Likewise, in Exhibit 10 to Mr. Dalpee's declaration, the instructions for use of the Aries Medical curved-vane impeller pump provide on the second page thereof that such pump "is indicated for circulatory support during cardiopulmonary bypass" and is explicitly contraindicated as follows: "Use of centrifugal pumps for periods longer than appropriate for cardiopulmonary bypass procedures may cause side effects including, but not limited to, infections, mechanical failure, hemolysis and thromboembolic phenomena". [FN19] It thus is the case that none of the alternative types of blood pumps available from competitors can be used for the broader range of applications for which applicant's conically shaped blood pumps are suitable. Competitors, in order to compete effectively in a market for more versatile blood pumps, should therefore be permitted to copy the conical configuration of applicant's products.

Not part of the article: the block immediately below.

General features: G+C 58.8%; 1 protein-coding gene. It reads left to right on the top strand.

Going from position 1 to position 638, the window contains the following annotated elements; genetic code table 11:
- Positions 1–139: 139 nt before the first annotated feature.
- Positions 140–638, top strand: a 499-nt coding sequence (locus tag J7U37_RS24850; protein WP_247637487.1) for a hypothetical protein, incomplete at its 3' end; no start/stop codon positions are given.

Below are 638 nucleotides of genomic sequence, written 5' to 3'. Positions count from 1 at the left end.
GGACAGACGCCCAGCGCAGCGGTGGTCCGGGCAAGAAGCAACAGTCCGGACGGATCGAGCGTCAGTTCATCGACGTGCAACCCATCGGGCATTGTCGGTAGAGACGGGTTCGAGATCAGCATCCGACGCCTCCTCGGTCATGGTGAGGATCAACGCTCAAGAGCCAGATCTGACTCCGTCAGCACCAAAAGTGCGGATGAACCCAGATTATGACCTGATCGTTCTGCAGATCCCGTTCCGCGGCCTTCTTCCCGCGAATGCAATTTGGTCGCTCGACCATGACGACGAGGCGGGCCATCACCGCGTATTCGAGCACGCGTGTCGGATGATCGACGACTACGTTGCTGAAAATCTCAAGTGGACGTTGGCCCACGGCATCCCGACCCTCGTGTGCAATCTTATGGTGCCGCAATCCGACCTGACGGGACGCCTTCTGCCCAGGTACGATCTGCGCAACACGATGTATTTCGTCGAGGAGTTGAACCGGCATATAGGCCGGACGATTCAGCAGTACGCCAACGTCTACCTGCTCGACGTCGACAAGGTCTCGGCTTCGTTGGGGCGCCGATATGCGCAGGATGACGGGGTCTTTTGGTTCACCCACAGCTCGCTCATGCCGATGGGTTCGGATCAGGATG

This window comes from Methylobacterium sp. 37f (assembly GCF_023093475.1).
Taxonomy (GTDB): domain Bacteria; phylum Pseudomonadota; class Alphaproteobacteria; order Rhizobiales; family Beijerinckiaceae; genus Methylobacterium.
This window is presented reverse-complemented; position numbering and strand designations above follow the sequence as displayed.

*9 As a final factor for consideration, applicant admits in its substitute appeal brief that it "does not possess any direct evidence which would allow it to show whether its design is cheaper to make than other competitive products". Applicant nevertheless points to statements in Mr. Dalpee's declaration as indirectly showing that applicant's blood pumps are more expensive in price than other designs and thus the configuration of its goods is not de jure functional. In particular, Mr. Dalpee avers that applicant's blood pump design competes directly with centrifugal blood pumps by Sarns/3M and Aries Medical as well as numerous roller blood pumps; that applicant's pump and the one offered by Aries Medical "are both advertised as replacements for roller pumps" and "are truly interchangeable for cardiovascular surgery"; that while applicant "has very little competitive knowledge regarding the manufacturing cost of alternative blood pumps currently on the market" since such information is not publicly available, Mr. Dalpee is of the opinion, based upon his experience and general knowledge regarding the manufacturing of blood pumps, that "the Aries [Medical] and Sarns/3M heart pumps are likely cheaper to produce than Applicant's blood pump" because such pumps "have fewer moving parts than the blood pump produced by Applicant"; and that the former, therefore, "should be cheaper to mold and assemble".